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Pioneer cabin returns home


"Owen Olsen of Cleveland stands outside his newly restored cabin."


A pioneer cabin finds its way almost home in the town of Cleveland. The old cabin sat on the Gardner farm in Cleveland. As plans were made to install a pivot on the property the old cabin was in the way. Owen Olsen saw the old cabin and told Natlie Gardner that he would like to restore the cabin and move it into town onto his property. So, Olsen took the cabin home one piece at a time. The cabin is finished for now, but Olsen believes it will be an ongoing project as he tinkers with it.
Olsen said the cabin was first built in town by David Timothy and was one of the first houses built in Cleveland. It was near where the cabin has been relocated. It was moved to Jimmy Atwood’s property at the Clemo junction where Olsen said it was lived in and later became a granary.
Olsen has worked hard to restore the cabin as close to its original state as possible. He used straw in the chinking which helps hold the mud in place better to seal the cracks between the logs.
The furnishings for the cabin said Olsen have been “begged, borrowed and stolen.” He has purchased some items and he said Boyd Griffin has given him some items for the cabin. He wants to keep all of the furnishings for the cabin in the pioneer era. Mark Rudman gave Olsen a stove for the cabin. Olsen is a craftsman and he has built many of the items for the cabin himself.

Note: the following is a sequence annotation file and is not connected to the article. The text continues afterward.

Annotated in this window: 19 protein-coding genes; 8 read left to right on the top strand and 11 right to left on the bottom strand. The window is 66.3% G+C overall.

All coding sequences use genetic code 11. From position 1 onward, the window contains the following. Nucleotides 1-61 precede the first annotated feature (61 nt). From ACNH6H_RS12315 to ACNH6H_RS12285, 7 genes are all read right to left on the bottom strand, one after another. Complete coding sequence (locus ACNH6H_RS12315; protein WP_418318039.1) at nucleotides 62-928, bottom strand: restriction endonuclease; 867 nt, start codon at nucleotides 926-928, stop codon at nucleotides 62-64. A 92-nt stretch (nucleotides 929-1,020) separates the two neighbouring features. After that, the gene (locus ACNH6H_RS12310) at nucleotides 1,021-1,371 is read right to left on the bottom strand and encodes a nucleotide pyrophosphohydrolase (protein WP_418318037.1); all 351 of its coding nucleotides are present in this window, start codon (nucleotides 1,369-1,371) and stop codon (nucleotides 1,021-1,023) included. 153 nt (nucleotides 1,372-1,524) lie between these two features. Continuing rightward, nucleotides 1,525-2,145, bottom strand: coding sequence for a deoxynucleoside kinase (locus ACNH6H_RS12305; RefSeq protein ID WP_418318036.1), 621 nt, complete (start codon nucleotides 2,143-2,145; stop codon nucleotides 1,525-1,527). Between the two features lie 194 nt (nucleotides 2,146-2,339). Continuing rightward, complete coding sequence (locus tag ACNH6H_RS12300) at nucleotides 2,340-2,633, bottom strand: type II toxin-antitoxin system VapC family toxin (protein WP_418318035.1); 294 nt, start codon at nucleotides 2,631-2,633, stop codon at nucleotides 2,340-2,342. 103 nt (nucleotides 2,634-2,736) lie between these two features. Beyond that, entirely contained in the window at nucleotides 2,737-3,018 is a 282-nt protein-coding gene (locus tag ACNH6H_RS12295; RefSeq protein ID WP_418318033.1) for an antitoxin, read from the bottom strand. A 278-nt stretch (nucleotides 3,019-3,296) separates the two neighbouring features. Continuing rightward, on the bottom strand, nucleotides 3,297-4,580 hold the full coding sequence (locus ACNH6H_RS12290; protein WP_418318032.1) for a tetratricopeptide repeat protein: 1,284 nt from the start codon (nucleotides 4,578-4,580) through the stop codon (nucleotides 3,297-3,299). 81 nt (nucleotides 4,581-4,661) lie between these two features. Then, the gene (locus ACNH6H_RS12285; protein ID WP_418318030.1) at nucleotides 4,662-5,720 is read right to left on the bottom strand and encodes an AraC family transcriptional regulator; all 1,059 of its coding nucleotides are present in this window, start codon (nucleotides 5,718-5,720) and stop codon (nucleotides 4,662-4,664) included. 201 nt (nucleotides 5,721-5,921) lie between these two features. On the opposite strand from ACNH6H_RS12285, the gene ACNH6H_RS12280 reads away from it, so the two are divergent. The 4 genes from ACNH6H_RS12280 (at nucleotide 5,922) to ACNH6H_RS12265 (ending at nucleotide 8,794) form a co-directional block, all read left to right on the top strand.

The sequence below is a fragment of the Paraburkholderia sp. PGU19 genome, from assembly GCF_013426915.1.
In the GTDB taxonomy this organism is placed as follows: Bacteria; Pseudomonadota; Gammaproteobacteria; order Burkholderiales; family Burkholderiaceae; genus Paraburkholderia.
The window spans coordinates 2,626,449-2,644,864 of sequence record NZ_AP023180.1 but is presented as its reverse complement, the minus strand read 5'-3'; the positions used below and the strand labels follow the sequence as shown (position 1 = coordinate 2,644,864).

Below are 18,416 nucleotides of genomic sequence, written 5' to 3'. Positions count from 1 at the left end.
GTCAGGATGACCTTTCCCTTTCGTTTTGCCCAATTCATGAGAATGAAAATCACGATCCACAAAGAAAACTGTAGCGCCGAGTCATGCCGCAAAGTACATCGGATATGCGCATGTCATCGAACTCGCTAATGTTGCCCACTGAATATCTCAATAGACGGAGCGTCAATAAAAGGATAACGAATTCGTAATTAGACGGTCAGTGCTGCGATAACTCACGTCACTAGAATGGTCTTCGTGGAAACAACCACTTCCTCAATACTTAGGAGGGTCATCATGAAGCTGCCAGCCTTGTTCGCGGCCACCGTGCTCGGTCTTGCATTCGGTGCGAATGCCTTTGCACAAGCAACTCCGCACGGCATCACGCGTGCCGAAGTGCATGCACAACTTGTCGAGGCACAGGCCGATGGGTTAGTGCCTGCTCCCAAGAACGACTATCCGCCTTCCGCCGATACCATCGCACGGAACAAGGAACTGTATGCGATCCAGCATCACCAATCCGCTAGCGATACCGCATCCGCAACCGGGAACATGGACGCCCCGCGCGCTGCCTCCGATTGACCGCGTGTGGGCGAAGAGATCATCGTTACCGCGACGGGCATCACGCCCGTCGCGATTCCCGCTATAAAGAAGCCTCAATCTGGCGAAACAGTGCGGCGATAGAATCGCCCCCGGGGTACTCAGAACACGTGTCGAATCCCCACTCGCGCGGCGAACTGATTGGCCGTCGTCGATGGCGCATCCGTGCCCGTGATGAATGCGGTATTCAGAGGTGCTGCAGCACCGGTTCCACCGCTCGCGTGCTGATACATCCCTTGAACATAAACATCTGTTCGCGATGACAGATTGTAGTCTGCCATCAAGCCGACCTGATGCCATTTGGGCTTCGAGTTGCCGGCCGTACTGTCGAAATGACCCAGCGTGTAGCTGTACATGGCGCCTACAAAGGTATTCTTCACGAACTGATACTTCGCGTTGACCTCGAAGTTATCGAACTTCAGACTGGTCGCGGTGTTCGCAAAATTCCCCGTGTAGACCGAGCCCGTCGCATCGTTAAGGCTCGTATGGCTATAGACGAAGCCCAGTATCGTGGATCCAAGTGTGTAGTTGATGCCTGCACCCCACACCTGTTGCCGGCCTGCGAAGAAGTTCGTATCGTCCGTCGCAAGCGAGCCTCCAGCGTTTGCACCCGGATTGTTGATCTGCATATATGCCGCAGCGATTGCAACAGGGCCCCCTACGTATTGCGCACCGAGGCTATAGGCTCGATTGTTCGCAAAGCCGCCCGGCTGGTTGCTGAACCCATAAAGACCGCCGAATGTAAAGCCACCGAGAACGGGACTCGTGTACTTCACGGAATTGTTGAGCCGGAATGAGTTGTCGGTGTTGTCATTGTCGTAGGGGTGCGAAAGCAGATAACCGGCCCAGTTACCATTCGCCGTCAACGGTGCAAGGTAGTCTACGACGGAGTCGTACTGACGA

On. Sept. 11, Olsen felt like he had come far enough along with the project to invite the Gardners and Atwoods out to see the project. Natalie and father, Jimmy Atwood walked through the old cabin to see the restoration work performed by Olsen.
Olsen kept the cabin open all throughout the day for the residents of Cleveland to visit.
Olsen said now that he is retired he really likes working on projects to keep him busy. He recently completed a small fire station for his antique fire truck Jasper. Olsen will continue to work on the cabin to bring back memories of the past as he keeps projects for the future in mind.
The restored cabin will be a benefit to the residents of Cleveland. They can bring family members to visit the cabin and remember the ways of the past and the pioneers. The school children will be able to visit the cabin to learn about their pioneer heritage. Olsen has a passion for keeping the past alive and remembering years gone by.

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